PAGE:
China turns away from Aus Coal

23.05.19 By
This content is more than 5 years old

A mega Chinese coal project near Adani’s proposed mine in the Galilee Basin is on hold with analysts saying it is financially unviable and not aligned with China’s interests.

“This project couldn’t get the backing of Chinese state-owned banks. It doesn’t stack up environmentally or economically,” said the Climate Council’s CEO, Amanda McKenzie.

“China is thinking about the future and it wants less Australian coal,” she said.

The China Stone mine would have created hundreds of millions of tonnes of carbon pollution over the life of the mine.

“The coal industry promises big on Australian jobs, but the industry is on shaky ground. There will be fewer and fewer jobs in coal as the world turns to cheaper, cleaner renewables. Australia needs to make a plan or risks being left behind,” said Ms McKenzie.

“Central Queensland needs to focus on a path to long-term, steady employment. Already thousands of jobs have been created in the sunshine state on the back of renewable energy, there are many more to come,” she said.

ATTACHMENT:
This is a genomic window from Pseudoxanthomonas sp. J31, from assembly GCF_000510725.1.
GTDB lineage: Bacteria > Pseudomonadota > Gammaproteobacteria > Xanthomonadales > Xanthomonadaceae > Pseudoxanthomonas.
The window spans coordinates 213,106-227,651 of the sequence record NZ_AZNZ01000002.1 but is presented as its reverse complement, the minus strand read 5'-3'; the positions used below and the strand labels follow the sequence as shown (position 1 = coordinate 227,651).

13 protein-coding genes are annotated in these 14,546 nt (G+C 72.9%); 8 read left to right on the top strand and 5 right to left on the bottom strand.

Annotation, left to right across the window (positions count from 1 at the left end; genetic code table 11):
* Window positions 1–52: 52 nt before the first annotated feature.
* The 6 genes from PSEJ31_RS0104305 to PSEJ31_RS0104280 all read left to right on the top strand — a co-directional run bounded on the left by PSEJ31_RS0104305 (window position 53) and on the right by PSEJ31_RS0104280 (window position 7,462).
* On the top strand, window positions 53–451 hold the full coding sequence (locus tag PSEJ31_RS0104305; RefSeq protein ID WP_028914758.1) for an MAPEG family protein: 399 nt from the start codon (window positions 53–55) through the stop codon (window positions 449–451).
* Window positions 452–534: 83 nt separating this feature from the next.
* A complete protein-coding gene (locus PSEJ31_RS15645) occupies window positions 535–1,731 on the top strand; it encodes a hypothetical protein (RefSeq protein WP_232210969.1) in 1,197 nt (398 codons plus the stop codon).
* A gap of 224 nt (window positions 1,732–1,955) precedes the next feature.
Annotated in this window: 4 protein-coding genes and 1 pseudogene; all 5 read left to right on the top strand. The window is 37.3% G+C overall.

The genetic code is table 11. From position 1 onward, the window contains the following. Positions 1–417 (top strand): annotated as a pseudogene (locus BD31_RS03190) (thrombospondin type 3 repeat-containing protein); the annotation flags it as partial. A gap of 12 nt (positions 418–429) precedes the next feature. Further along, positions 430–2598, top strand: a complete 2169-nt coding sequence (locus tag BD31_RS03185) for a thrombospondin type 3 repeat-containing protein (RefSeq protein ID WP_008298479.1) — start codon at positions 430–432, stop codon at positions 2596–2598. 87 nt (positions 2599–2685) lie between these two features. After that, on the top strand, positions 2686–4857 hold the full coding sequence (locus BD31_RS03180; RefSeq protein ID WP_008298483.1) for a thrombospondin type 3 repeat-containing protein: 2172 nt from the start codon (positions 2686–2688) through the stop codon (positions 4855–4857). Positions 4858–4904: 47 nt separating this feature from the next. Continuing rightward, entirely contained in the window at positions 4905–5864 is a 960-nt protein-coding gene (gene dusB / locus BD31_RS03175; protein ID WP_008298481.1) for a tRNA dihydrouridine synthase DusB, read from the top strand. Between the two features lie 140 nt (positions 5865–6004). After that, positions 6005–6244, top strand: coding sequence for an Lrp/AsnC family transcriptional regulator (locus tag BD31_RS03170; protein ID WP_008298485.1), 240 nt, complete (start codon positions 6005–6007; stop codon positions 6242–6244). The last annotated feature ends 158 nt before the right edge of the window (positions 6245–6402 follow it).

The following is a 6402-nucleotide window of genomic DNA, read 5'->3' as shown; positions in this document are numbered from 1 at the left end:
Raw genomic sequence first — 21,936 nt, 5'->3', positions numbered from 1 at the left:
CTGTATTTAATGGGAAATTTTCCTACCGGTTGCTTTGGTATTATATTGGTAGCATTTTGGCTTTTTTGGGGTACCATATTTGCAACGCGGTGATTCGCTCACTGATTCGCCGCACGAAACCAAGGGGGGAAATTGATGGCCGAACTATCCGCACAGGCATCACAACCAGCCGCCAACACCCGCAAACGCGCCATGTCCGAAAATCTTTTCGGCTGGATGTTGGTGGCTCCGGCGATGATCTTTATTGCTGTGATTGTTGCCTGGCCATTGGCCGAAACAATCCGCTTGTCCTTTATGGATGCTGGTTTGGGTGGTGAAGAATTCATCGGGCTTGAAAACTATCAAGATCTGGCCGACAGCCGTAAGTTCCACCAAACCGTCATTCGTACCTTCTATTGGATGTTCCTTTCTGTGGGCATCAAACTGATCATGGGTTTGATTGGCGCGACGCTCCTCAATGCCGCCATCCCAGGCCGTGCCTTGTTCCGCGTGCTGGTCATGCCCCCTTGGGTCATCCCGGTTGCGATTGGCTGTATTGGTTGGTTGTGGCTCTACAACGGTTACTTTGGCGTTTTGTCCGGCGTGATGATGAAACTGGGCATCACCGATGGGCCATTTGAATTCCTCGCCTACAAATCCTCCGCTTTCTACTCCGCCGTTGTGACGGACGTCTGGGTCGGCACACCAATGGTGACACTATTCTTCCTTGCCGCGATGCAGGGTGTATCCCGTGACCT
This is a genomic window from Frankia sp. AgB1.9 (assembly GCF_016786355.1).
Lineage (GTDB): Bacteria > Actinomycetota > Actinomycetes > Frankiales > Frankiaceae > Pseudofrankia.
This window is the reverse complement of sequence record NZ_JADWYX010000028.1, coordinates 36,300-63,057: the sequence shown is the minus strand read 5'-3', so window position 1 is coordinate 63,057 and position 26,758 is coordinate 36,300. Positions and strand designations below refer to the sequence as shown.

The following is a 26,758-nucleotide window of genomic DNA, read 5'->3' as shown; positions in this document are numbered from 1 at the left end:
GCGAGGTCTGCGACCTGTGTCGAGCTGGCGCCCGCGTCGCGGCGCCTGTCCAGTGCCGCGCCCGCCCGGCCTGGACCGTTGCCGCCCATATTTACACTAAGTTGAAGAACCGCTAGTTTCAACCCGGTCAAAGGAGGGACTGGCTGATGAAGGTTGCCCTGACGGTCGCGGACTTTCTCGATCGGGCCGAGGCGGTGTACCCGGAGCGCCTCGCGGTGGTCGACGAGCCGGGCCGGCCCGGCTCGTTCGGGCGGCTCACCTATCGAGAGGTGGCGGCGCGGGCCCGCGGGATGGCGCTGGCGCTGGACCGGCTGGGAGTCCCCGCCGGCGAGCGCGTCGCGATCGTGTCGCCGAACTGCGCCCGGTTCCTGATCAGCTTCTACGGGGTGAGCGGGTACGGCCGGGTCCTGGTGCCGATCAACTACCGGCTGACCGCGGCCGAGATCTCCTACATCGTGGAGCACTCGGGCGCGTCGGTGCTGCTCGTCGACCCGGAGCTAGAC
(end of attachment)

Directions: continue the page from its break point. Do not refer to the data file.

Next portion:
“Queenslanders are already experiencing the impacts of climate change with longer and more severe bushfires, more intense heatwaves and coral bleaching of the Great Barrier Reef. The last thing we should be doing is opening new coal mines like Adani’s proposed Carmichael mine,” said Ms McKenzie.

For more information please contact Senior Communications Advisor, Lisa Upton on 0438 972 260 or Communications Officer, Brianna Hudson on 0455 238 875.

The Climate Council is Australia’s leading climate change communications organisation. We provide authoritative, expert and evidence-based advice on climate change to journalists, policymakers, and the wider Australian community.

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